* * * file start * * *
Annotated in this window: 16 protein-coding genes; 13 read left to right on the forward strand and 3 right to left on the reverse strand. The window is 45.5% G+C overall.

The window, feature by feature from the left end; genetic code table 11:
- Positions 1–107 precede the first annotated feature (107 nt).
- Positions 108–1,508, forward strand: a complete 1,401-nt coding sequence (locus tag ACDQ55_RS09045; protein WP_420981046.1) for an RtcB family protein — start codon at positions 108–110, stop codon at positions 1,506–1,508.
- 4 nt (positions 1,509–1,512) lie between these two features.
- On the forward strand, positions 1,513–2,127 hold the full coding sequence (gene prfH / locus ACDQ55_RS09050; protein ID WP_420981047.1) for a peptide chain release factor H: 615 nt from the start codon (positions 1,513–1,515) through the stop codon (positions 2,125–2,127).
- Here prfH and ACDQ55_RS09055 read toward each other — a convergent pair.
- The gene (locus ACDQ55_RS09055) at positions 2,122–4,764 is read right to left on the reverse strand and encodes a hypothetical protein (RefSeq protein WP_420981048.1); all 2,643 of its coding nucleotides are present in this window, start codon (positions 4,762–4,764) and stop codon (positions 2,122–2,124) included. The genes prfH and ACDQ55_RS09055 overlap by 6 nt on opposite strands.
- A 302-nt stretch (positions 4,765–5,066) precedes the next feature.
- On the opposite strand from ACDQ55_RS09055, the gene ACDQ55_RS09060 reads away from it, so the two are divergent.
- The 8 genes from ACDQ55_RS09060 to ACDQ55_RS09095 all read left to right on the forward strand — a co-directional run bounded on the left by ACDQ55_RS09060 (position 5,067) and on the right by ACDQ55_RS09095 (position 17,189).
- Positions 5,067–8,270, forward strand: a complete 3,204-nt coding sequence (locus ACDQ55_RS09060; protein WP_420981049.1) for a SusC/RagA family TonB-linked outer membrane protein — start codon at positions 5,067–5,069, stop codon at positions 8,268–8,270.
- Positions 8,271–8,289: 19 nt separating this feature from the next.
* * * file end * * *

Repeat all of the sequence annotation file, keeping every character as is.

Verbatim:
Annotated in this window: 16 protein-coding genes; 13 read left to right on the forward strand and 3 right to left on the reverse strand. The window is 45.5% G+C overall.

The window, feature by feature from the left end; genetic code table 11:
- Positions 1–107 precede the first annotated feature (107 nt).
- Positions 108–1,508, forward strand: a complete 1,401-nt coding sequence (locus tag ACDQ55_RS09045; protein WP_420981046.1) for an RtcB family protein — start codon at positions 108–110, stop codon at positions 1,506–1,508.
- 4 nt (positions 1,509–1,512) lie between these two features.
- On the forward strand, positions 1,513–2,127 hold the full coding sequence (gene prfH / locus ACDQ55_RS09050; protein ID WP_420981047.1) for a peptide chain release factor H: 615 nt from the start codon (positions 1,513–1,515) through the stop codon (positions 2,125–2,127).
- Here prfH and ACDQ55_RS09055 read toward each other — a convergent pair.
- The gene (locus ACDQ55_RS09055) at positions 2,122–4,764 is read right to left on the reverse strand and encodes a hypothetical protein (RefSeq protein WP_420981048.1); all 2,643 of its coding nucleotides are present in this window, start codon (positions 4,762–4,764) and stop codon (positions 2,122–2,124) included. The genes prfH and ACDQ55_RS09055 overlap by 6 nt on opposite strands.
- A 302-nt stretch (positions 4,765–5,066) precedes the next feature.
- On the opposite strand from ACDQ55_RS09055, the gene ACDQ55_RS09060 reads away from it, so the two are divergent.
- The 8 genes from ACDQ55_RS09060 to ACDQ55_RS09095 all read left to right on the forward strand — a co-directional run bounded on the left by ACDQ55_RS09060 (position 5,067) and on the right by ACDQ55_RS09095 (position 17,189).
- Positions 5,067–8,270, forward strand: a complete 3,204-nt coding sequence (locus ACDQ55_RS09060; protein WP_420981049.1) for a SusC/RagA family TonB-linked outer membrane protein — start codon at positions 5,067–5,069, stop codon at positions 8,268–8,270.
- Positions 8,271–8,289: 19 nt separating this feature from the next.